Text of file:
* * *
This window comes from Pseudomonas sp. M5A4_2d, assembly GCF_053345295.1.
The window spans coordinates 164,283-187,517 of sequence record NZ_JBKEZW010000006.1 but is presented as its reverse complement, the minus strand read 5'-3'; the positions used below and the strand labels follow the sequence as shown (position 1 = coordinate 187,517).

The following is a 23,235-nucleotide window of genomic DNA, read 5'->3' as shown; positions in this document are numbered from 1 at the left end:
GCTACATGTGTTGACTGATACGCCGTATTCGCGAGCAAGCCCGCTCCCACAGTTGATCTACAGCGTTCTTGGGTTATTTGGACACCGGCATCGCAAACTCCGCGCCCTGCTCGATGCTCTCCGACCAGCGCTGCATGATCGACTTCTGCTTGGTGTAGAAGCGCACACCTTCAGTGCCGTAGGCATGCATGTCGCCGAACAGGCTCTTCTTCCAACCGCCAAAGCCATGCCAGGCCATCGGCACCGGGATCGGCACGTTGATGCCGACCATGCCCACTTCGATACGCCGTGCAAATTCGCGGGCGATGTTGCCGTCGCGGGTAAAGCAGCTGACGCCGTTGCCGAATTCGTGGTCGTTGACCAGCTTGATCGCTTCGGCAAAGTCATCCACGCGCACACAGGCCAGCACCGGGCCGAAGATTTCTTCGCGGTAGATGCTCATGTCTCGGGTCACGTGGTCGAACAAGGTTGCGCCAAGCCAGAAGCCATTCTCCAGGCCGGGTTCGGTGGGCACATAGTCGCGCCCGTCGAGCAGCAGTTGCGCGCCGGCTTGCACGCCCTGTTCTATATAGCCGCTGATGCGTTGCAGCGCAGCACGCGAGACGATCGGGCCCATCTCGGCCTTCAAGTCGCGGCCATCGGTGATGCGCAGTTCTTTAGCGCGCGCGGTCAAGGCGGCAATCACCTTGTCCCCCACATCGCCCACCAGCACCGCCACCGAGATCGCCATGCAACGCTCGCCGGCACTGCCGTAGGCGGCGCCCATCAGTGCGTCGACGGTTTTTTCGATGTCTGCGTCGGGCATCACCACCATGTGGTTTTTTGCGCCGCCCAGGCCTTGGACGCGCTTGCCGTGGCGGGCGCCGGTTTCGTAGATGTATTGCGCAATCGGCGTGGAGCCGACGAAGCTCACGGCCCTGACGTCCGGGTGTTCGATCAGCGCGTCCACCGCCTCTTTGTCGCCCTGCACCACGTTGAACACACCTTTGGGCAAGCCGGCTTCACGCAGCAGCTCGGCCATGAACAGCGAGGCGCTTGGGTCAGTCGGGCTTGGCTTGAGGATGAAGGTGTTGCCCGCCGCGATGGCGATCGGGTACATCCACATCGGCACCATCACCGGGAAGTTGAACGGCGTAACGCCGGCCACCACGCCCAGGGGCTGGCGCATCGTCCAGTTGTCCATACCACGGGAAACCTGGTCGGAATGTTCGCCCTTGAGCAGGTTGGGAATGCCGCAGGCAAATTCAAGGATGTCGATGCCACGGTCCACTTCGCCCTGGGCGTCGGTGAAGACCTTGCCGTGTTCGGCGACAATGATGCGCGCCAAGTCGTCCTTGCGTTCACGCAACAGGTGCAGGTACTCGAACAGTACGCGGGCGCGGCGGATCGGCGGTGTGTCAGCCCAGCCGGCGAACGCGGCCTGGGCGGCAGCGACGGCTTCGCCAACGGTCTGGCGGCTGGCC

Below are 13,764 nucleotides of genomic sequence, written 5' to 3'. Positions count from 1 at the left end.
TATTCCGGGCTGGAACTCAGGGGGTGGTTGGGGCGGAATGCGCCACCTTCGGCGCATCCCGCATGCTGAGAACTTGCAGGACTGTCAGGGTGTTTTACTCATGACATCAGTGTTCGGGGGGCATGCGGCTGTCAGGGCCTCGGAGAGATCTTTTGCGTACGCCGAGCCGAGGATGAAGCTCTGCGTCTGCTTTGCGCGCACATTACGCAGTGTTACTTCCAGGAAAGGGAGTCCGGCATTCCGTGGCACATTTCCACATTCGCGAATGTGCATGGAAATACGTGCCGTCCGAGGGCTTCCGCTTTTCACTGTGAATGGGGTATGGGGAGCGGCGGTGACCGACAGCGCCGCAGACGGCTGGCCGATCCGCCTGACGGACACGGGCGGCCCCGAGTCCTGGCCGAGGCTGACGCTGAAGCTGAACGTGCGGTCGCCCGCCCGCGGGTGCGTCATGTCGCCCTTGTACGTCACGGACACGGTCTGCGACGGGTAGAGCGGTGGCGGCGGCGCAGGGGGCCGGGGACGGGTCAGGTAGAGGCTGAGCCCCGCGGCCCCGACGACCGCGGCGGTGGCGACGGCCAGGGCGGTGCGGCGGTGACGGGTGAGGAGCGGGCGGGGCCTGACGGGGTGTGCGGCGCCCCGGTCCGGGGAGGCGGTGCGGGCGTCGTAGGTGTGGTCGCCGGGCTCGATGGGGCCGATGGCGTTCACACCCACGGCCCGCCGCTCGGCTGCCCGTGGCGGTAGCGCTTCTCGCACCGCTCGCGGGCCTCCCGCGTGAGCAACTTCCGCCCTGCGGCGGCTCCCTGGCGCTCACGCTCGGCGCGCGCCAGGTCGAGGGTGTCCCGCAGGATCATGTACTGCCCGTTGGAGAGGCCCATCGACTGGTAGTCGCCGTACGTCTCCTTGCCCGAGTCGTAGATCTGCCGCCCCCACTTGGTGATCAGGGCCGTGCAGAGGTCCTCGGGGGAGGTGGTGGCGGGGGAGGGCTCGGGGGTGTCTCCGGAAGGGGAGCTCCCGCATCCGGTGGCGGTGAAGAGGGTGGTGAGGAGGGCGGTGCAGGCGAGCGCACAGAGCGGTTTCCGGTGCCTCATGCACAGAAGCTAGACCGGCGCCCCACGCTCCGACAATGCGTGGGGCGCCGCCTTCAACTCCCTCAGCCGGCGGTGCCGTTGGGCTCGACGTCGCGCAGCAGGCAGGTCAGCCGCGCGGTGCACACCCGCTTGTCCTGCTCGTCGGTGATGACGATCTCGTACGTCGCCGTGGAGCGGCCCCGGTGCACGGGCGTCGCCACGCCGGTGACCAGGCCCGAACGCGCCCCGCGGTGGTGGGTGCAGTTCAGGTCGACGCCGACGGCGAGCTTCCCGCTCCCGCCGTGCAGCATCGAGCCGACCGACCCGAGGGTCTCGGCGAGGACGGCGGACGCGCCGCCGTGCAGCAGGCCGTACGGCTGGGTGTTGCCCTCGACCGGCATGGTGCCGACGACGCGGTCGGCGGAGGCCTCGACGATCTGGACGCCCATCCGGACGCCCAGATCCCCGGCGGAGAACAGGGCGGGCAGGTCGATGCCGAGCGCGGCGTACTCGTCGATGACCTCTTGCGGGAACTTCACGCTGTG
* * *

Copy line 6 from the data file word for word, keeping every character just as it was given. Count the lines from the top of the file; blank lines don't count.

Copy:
TATTCCGGGCTGGAACTCAGGGGGTGGTTGGGGCGGAATGCGCCACCTTCGGCGCATCCCGCATGCTGAGAACTTGCAGGACTGTCAGGGTGTTTTACTCATGACATCAGTGTTCGGGGGGCATGCGGCTGTCAGGGCCTCGGAGAGATCTTTTGCGTACGCCGAGCCGAGGATGAAGCTCTGCGTCTGCTTTGCGCGCACATTACGCAGTGTTACTTCCAGGAAAGGGAGTCCGGCATTCCGTGGCACATTTCCACATTCGCGAATGTGCATGGAAATACGTGCCGTCCGAGGGCTTCCGCTTTTCACTGTGAATGGGGTATGGGGAGCGGCGGTGACCGACAGCGCCGCAGACGGCTGGCCGATCCGCCTGACGGACACGGGCGGCCCCGAGTCCTGGCCGAGGCTGACGCTGAAGCTGAACGTGCGGTCGCCCGCCCGCGGGTGCGTCATGTCGCCCTTGTACGTCACGGACACGGTCTGCGACGGGTAGAGCGGTGGCGGCGGCGCAGGGGGCCGGGGACGGGTCAGGTAGAGGCTGAGCCCCGCGGCCCCGACGACCGCGGCGGTGGCGACGGCCAGGGCGGTGCGGCGGTGACGGGTGAGGAGCGGGCGGGGCCTGACGGGGTGTGCGGCGCCCCGGTCCGGGGAGGCGGTGCGGGCGTCGTAGGTGTGGTCGCCGGGCTCGATGGGGCCGATGGCGTTCACACCCACGGCCCGCCGCTCGGCTGCCCGTGGCGGTAGCGCTTCTCGCACCGCTCGCGGGCCTCCCGCGTGAGCAACTTCCGCCCTGCGGCGGCTCCCTGGCGCTCACGCTCGGCGCGCGCCAGGTCGAGGGTGTCCCGCAGGATCATGTACTGCCCGTTGGAGAGGCCCATCGACTGGTAGTCGCCGTACGTCTCCTTGCCCGAGTCGTAGATCTGCCGCCCCCACTTGGTGATCAGGGCCGTGCAGAGGTCCTCGGGGGAGGTGGTGGCGGGGGAGGGCTCGGGGGTGTCTCCGGAAGGGGAGCTCCCGCATCCGGTGGCGGTGAAGAGGGTGGTGAGGAGGGCGGTGCAGGCGAGCGCACAGAGCGGTTTCCGGTGCCTCATGCACAGAAGCTAGACCGGCGCCCCACGCTCCGACAATGCGTGGGGCGCCGCCTTCAACTCCCTCAGCCGGCGGTGCCGTTGGGCTCGACGTCGCGCAGCAGGCAGGTCAGCCGCGCGGTGCACACCCGCTTGTCCTGCTCGTCGGTGATGACGATCTCGTACGTCGCCGTGGAGCGGCCCCGGTGCACGGGCGTCGCCACGCCGGTGACCAGGCCCGAACGCGCCCCGCGGTGGTGGGTGCAGTTCAGGTCGACGCCGACGGCGAGCTTCCCGCTCCCGCCGTGCAGCATCGAGCCGACCGACCCGAGGGTCTCGGCGAGGACGGCGGACGCGCCGCCGTGCAGCAGGCCGTACGGCTGGGTGTTGCCCTCGACCGGCATGGTGCCGACGACGCGGTCGGCGGAGGCCTCGACGATCTGGACGCCCATCCGGACGCCCAGATCCCCGGCGGAGAACAGGGCGGGCAGGTCGATGCCGAGCGCGGCGTACTCGTCGATGACCTCTTGCGGGAACTTCACGCTGTG